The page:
HAVANA: Colombia’s Farc rebels said yesterday they would call a two-month unilateral ceasefire, the first truce in more than a decade, as peace negotiators met in Cuba in the latest attempt to end the five-decade war.
President Juan Manuel Santos’ government, however, has so far rejected any stoppage of military operations until a final peace deal was signed with the Revolutionary Armed Forces of Colombia, or Farc, and even vowed to step up the offensive.
The Farc said it would halt all offensive military operations and acts of sabotage against infrastructure beginning at midnight yesterday night and running through
“This decision by the Farc is a decisive contribution to strengthen the climate of understanding needed so the parties ... can achieve the purpose desired by all Colombians,” lead Farc negotiator Ivan Marquez said, standing outside a convention centre for the start of talks in Havana.
The gesture is a sign that the rebels are keen to push talks forward to a successful end, something that was thrown into doubt by long, drawn-out speeches by its leadership calling for major changes to Colombia’s political system. The warring sides arrived in black luxury cars at the site where they will meet almost daily until the talks end. A crush of journalists surrounded the bespectacled Marquez who stood with other Farc delegates including Dutch national Tanja Nijmeijer in Havana’s plushest neighbourhood.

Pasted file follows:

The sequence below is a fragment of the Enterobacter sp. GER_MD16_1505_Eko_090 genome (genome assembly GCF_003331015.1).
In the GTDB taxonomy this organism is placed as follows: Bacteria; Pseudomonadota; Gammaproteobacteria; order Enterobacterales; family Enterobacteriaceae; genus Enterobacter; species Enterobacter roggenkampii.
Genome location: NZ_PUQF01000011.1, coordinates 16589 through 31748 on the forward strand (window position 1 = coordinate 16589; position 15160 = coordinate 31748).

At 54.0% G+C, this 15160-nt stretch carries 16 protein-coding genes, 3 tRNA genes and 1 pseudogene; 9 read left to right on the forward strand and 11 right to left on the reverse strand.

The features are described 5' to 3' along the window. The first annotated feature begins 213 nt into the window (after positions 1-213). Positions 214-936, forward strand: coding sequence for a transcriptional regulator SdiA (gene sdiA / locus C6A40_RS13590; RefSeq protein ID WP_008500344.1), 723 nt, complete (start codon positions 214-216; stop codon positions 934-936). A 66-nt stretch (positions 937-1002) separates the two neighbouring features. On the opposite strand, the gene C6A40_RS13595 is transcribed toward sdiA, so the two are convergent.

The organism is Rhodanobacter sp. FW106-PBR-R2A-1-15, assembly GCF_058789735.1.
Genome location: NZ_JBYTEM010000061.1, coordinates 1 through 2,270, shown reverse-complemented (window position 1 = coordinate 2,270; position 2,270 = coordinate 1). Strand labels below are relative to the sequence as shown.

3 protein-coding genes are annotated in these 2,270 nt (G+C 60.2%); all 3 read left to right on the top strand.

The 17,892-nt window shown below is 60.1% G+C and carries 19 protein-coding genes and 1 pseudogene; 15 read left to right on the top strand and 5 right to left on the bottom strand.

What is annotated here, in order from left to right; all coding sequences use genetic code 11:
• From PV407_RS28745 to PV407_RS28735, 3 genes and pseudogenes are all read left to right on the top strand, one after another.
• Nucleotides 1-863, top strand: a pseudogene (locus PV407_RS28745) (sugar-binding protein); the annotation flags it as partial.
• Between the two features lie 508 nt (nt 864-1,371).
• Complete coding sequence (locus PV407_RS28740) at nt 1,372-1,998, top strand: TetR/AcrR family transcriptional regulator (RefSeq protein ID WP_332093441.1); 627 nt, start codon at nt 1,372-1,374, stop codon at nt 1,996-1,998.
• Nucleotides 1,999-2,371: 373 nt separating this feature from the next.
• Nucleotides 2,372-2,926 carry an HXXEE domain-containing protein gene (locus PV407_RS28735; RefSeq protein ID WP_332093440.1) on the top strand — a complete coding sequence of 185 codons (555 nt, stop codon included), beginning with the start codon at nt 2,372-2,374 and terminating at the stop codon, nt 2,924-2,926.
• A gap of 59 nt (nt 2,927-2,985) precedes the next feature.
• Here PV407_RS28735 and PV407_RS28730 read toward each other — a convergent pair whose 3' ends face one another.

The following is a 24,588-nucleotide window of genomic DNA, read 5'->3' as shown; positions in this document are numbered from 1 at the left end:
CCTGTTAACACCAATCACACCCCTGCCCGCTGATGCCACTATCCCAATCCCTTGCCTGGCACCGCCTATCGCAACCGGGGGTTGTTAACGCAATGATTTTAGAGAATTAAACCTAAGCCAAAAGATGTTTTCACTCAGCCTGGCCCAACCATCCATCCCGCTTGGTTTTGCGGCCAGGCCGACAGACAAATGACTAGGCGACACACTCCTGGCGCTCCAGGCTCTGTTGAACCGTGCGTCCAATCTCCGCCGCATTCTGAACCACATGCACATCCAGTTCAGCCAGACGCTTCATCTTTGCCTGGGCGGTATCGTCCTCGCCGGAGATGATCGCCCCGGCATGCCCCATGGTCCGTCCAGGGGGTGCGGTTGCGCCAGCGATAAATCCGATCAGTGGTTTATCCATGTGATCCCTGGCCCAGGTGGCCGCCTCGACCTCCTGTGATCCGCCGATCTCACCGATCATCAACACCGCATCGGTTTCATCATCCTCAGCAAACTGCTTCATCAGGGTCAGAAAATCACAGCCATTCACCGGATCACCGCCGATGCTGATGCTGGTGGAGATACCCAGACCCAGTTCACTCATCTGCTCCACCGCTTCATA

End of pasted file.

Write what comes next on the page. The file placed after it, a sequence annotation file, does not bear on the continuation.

Some Farc delegates wore reminders on caps and T-shirts of Simon Trinidad, an official guerrilla negotiator who is in prison in the United States. Others shouted “Long Live the Army of the People.”
The head of the government’s delegation, Humberto de la Calle, smiled and waved as he entered but gave no declaration. Officials want the talks held in the strictest possible secrecy, which is likely one reason they are in communist Cuba, where the government is expert at controlling information.
Colombia’s war has dragged on for nearly half a century, taking thousands of lives, displacing millions more and causing damage to infrastructure in Latin America’s longest running insurgency.
Failure of the peace process would mean years of more fighting and further blight on the reputation of a country eager for more foreign investment and regional clout, yet which has been unable to resolve its most serious domestic problem.
Residents in western Cauca province, one of the nation’s most war-ravaged areas, celebrated the Farc ceasefire. REUTERS